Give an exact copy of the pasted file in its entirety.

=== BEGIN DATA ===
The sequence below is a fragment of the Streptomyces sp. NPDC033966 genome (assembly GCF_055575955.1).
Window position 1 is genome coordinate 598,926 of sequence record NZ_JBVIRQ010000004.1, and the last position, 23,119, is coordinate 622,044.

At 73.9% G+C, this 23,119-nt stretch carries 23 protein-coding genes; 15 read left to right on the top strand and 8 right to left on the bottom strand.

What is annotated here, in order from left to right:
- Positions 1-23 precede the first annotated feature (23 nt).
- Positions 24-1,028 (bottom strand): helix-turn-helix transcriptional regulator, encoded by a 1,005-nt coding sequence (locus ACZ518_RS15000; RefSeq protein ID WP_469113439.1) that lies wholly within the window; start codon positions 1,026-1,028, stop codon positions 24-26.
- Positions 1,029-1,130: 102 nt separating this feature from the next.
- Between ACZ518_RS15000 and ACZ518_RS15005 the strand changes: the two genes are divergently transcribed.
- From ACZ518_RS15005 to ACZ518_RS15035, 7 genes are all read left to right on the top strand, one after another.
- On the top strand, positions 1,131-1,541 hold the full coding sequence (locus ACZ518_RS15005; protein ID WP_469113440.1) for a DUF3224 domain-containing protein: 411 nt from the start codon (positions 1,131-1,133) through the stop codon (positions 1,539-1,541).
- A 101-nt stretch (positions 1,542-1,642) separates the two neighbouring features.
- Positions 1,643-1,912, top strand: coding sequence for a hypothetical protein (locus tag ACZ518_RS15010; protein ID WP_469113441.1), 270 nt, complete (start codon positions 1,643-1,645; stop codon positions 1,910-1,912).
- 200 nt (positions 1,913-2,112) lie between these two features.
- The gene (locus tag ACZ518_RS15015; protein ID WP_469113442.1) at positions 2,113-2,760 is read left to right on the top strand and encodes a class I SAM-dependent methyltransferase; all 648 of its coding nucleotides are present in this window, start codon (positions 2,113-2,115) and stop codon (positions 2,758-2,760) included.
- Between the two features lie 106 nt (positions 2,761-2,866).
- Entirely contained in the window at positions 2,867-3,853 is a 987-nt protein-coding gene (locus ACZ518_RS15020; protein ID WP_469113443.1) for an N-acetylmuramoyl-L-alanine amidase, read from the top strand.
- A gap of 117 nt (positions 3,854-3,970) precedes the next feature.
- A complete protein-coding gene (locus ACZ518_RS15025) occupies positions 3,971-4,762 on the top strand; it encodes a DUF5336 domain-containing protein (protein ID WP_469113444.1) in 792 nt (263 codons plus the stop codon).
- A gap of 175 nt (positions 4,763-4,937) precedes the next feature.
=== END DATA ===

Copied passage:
The sequence below is a fragment of the Streptomyces sp. NPDC033966 genome (assembly GCF_055575955.1).
Window position 1 is genome coordinate 598,926 of sequence record NZ_JBVIRQ010000004.1, and the last position, 23,119, is coordinate 622,044.

At 73.9% G+C, this 23,119-nt stretch carries 23 protein-coding genes; 15 read left to right on the top strand and 8 right to left on the bottom strand.

What is annotated here, in order from left to right:
- Positions 1-23 precede the first annotated feature (23 nt).
- Positions 24-1,028 (bottom strand): helix-turn-helix transcriptional regulator, encoded by a 1,005-nt coding sequence (locus ACZ518_RS15000; RefSeq protein ID WP_469113439.1) that lies wholly within the window; start codon positions 1,026-1,028, stop codon positions 24-26.
- Positions 1,029-1,130: 102 nt separating this feature from the next.
- Between ACZ518_RS15000 and ACZ518_RS15005 the strand changes: the two genes are divergently transcribed.
- From ACZ518_RS15005 to ACZ518_RS15035, 7 genes are all read left to right on the top strand, one after another.
- On the top strand, positions 1,131-1,541 hold the full coding sequence (locus ACZ518_RS15005; protein ID WP_469113440.1) for a DUF3224 domain-containing protein: 411 nt from the start codon (positions 1,131-1,133) through the stop codon (positions 1,539-1,541).
- A 101-nt stretch (positions 1,542-1,642) separates the two neighbouring features.
- Positions 1,643-1,912, top strand: coding sequence for a hypothetical protein (locus tag ACZ518_RS15010; protein ID WP_469113441.1), 270 nt, complete (start codon positions 1,643-1,645; stop codon positions 1,910-1,912).
- 200 nt (positions 1,913-2,112) lie between these two features.
- The gene (locus tag ACZ518_RS15015; protein ID WP_469113442.1) at positions 2,113-2,760 is read left to right on the top strand and encodes a class I SAM-dependent methyltransferase; all 648 of its coding nucleotides are present in this window, start codon (positions 2,113-2,115) and stop codon (positions 2,758-2,760) included.
- Between the two features lie 106 nt (positions 2,761-2,866).
- Entirely contained in the window at positions 2,867-3,853 is a 987-nt protein-coding gene (locus ACZ518_RS15020; protein ID WP_469113443.1) for an N-acetylmuramoyl-L-alanine amidase, read from the top strand.
- A gap of 117 nt (positions 3,854-3,970) precedes the next feature.
- A complete protein-coding gene (locus ACZ518_RS15025) occupies positions 3,971-4,762 on the top strand; it encodes a DUF5336 domain-containing protein (protein ID WP_469113444.1) in 792 nt (263 codons plus the stop codon).
- A gap of 175 nt (positions 4,763-4,937) precedes the next feature.